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Bird watching a 'cheep' way to explore parks

Woodpeckers like this one spotted on a tree in Hok-Si-La Park are one of dozens of common bird species that can be found nearby during the summer. Parks between Red Wing and Lake City offer excellent bird watching spots for beginners and veterans alike. (Republican Eagle photo by Michael Brun)

Soaring bald eagles are a common sight in the skies around Lake Pepin, but the national symbol is just one of  several dozen bird species that can be found in the region.

The miles of forest and shoreline from Red Wing to Lake City are a great place to spend an inexpensive day bird watching. The best times of the year for birding are typically the migrating periods in spring and fall, but patience and a keen eye can pay off all summer long.

A number of city and state parks can be found along Highway 61, each with its own vistas and trails to discover.

One of the top birding spots locally is Frontenac Sate Park, just a few miles south of Red Wing. The park is home to 261 bird species for all or part of the year — the highest amount of any park in the state, according to the Minnesota Department of Natural Resources.

“It’s pretty popular,” said Assistant Park Manager Caleb Jensen about bird watching around Frontenac.

He said there are three sites that have developed a reputation for birders: the Sand Point Trail for forest birds; the main overlook in the park’s interior for eagles and vultures; and Pleasant Valley Lakelet for warblers in the spring and fall.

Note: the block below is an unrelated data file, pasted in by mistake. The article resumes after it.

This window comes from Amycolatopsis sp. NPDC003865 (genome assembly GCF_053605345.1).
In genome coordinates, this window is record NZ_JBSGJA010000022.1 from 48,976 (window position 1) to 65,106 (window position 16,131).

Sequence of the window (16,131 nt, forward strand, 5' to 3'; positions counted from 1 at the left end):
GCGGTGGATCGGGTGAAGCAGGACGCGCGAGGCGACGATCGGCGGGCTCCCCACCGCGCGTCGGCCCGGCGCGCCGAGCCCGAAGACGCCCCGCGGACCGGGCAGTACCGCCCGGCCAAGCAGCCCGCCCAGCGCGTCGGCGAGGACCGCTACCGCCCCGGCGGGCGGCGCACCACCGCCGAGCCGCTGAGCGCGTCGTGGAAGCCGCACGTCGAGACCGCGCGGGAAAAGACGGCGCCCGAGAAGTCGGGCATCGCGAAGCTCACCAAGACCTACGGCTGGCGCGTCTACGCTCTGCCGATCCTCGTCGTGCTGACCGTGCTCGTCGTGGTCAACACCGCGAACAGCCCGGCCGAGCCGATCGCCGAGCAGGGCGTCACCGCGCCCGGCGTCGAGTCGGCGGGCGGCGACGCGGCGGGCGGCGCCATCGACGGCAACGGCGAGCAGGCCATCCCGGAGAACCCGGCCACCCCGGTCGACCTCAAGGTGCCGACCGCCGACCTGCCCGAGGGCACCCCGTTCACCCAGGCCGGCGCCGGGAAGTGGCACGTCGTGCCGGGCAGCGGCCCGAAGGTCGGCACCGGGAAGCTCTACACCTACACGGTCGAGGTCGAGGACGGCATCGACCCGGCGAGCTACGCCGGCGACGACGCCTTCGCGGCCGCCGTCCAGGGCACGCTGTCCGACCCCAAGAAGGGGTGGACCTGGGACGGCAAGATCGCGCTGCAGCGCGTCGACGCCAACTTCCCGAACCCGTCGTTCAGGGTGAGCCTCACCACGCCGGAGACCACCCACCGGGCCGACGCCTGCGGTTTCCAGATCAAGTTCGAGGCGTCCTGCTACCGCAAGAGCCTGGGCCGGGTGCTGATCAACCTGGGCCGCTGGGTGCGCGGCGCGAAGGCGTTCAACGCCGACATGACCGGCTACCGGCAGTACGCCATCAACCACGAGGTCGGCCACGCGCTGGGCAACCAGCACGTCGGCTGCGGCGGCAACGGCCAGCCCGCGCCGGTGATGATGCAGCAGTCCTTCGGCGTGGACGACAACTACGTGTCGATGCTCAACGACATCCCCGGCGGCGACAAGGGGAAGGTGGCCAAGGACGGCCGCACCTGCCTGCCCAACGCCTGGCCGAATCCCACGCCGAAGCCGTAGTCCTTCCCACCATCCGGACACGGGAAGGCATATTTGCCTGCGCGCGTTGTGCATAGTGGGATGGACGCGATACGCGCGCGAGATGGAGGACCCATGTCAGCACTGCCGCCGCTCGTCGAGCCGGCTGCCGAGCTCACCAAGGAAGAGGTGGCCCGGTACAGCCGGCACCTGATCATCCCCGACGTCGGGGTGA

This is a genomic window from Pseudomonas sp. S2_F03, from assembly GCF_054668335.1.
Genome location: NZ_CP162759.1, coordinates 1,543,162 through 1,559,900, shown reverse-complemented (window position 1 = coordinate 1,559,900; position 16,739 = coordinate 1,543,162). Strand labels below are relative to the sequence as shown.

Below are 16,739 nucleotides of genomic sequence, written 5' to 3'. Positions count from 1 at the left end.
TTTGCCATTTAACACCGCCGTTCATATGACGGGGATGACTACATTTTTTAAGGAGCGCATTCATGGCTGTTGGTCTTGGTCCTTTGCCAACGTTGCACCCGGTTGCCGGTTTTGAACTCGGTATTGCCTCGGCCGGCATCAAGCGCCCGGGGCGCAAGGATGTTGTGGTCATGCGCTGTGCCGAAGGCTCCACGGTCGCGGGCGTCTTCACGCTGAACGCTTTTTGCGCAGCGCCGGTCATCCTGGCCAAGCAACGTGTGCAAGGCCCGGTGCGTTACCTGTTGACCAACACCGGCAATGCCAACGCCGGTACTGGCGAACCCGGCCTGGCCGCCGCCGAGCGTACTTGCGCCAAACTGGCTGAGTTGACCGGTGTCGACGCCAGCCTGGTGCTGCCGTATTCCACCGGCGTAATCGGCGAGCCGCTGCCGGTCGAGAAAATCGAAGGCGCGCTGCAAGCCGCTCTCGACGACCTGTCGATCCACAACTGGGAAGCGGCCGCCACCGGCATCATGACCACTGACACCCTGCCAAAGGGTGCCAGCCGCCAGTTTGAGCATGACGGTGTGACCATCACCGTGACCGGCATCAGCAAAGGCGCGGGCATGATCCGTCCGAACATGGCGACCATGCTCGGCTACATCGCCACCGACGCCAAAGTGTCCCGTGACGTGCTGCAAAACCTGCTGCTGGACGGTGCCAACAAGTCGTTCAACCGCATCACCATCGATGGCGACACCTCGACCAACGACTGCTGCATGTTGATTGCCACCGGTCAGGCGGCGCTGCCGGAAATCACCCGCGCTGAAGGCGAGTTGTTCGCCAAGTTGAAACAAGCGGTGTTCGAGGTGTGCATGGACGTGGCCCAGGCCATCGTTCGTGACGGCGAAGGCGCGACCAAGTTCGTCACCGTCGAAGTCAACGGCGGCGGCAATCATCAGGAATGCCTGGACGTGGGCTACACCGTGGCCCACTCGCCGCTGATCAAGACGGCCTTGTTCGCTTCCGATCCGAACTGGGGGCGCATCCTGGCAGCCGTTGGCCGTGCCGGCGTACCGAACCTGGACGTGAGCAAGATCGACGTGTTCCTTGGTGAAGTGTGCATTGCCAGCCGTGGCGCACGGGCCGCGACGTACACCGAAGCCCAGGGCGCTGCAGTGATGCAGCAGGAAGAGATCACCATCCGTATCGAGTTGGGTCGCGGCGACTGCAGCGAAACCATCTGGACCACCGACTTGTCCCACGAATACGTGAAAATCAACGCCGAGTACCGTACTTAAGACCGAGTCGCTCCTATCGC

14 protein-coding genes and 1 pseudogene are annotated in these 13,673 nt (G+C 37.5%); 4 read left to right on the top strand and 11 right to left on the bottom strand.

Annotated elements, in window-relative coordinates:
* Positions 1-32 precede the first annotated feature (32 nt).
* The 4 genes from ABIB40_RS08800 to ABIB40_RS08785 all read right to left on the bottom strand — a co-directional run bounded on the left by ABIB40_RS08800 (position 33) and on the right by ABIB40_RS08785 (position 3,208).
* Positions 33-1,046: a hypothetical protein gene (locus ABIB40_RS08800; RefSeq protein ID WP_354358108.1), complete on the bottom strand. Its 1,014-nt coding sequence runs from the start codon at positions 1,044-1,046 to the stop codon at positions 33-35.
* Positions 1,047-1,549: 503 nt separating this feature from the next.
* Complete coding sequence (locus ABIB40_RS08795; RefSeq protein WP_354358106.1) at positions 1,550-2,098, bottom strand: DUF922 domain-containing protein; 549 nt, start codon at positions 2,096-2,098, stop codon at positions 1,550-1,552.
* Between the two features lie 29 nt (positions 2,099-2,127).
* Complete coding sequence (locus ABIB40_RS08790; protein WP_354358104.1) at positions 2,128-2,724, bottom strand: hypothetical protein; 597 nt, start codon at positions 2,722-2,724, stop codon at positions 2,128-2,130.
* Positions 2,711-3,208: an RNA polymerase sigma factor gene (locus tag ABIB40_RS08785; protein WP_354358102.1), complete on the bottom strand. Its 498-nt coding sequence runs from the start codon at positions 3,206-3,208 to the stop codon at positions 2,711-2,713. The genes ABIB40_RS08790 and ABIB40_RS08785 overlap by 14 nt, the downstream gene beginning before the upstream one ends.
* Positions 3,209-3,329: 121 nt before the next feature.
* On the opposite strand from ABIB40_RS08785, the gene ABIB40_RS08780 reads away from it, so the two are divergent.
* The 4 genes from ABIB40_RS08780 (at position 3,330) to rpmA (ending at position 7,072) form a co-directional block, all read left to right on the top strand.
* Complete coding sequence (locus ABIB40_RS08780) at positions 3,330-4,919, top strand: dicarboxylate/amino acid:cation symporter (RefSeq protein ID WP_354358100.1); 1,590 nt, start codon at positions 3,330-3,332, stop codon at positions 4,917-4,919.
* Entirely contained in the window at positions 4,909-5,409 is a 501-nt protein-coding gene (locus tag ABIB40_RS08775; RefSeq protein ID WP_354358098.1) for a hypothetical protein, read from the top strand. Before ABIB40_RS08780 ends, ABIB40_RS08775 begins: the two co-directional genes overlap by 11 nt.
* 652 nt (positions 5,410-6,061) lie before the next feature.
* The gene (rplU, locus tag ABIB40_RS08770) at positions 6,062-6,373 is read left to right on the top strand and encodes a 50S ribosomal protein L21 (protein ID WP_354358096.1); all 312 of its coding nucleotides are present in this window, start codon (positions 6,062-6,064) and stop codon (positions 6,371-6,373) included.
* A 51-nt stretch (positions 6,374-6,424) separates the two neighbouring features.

Continuing south on Highway 61 leads to Hok-Si-La Park. The Lake City municipal park has woods and wetlands as well as a cliff views over Lake Pepin.

For a closer-to-home outing, the shoreline at Colvill Park offers a glimpse of the various waterfowl and gulls that inhabit the Mississippi River.

Bird watching can be done without any special equipment, but even a basic pair of binoculars can help spot jittery songbirds from a distance. An inexpensive pair can be purchased for under $20.

Spending a day in forests and near wetlands also means mosquitoes, ticks and other pests, so beginning birders and children should dress and prepare accordingly.

A Frontenac bird watching checklist with a key showing the abundance of various species during the summer can be downloaded for free at

Free to enjoy … bird watching

Where: Parks between Red Wing and Lake City

Splurge: A pair of inexpensive binoculars can be a big help; consider camping overnight at Frontenac State Park

More info:

Michael Brun

Michael Brun joined RiverTown Multimedia at the Red Wing Republican Eagle in March 2013, covering county government, health and local events.  He is a graduate of the University of Wisconsin-River Falls journalism program.

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